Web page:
Survey: People trust companies more than governments

 

Survey: People trust companies more than governments
A person passes by a World Economic Forum logo in Davos.

davos - The sense of gloom is strongest in developed markets led by Japan

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Published: Mon 21 Jan 2019, 7:14 PM

Last updated: Mon 21 Jan 2019, 9:15 PM

People around the world place much more trust in their companies than their political leaders, according to a major survey that suggests a mood of uncertainty and pessimism on the eve of the World Economic Forum in Davos.

The annual Edelman Trust Barometer shows only one in five people believe the economic, political and social system is working for them, while nearly 60 per cent think trade conflicts are hurting their companies and putting their jobs at risk.

The sense of gloom is strongest in developed markets led by Japan, where 84 per cent of the general public - excluding the 'informed public' who are college-educated, earn above-average incomes and consume news regularly - do not believe they will be better off in five years' time, followed by France at 79 per cent, Germany at 74 per cent and Britain at 72 per cent. That is far above the average 49 per cent of the 27 countries examined in the research.

Amid low confidence that politicians will fix the problems, these people are turning to companies, with 75 per cent saying they trust "my employer", compared to 48 per cent for government and 47 per cent for the media.

"CEOs now have to be visible, show personal commitment, absolutely step into the void, because we've got a leadership void in the world," Richard Edelman, head of the communications marketing firm that commissioned the research, told Reuters.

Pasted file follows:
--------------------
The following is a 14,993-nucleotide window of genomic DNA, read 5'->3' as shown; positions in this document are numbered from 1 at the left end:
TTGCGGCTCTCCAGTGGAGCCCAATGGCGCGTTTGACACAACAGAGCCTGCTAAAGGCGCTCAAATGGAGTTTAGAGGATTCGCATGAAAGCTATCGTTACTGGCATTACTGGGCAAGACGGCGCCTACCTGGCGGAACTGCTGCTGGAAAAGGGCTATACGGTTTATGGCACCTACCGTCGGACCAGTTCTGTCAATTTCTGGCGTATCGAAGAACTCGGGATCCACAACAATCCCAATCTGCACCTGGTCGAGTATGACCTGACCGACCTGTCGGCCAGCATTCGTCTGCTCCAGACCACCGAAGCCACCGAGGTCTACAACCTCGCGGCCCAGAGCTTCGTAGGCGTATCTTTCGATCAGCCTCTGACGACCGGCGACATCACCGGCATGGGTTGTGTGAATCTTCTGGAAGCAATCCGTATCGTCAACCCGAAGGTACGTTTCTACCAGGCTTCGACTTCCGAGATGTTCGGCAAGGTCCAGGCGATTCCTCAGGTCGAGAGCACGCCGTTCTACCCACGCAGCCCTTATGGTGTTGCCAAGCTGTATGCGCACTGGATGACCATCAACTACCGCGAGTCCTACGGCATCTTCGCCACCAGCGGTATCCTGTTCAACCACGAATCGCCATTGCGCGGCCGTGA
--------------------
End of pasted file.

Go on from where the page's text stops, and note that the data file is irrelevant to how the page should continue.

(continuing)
Optimism was higher in the United States, where nearly half of the general public believed they would be better off in the next five years. The corresponding figure there was 62 per cent for the better-educated, higher-earning "informed public".

"The stock market was very good, the deregulation and lower taxes for the wealthy - it's pretty good if you are an elite," Edelman said of the US findings.

The survey, based on the opinions of over 33,000 people and conducted between October 19 and November 16, is published on the eve of the Davos gathering in the Swiss Alps, which this year brings together some 3,000 business and world leaders amid anxiety over the US-China trade war, Brexit and a slowdown in global growth.

The pessimism in Japan, France, Germany and Britain reflects a variety of factors.

"I think Japan's never really recovered from Fukushima, there was such a violation of trust when that happened," said Edelman, referring to the authorities' botched response to a massive nuclear accident in 2011.

Signs of slowing global demand and a sharp rise in the yen have clouded the outlook for Japan's export-reliant economy, and the government plans tax hikes to pay for ballooning healthcare costs for its rapidly ageing population. - Reuters


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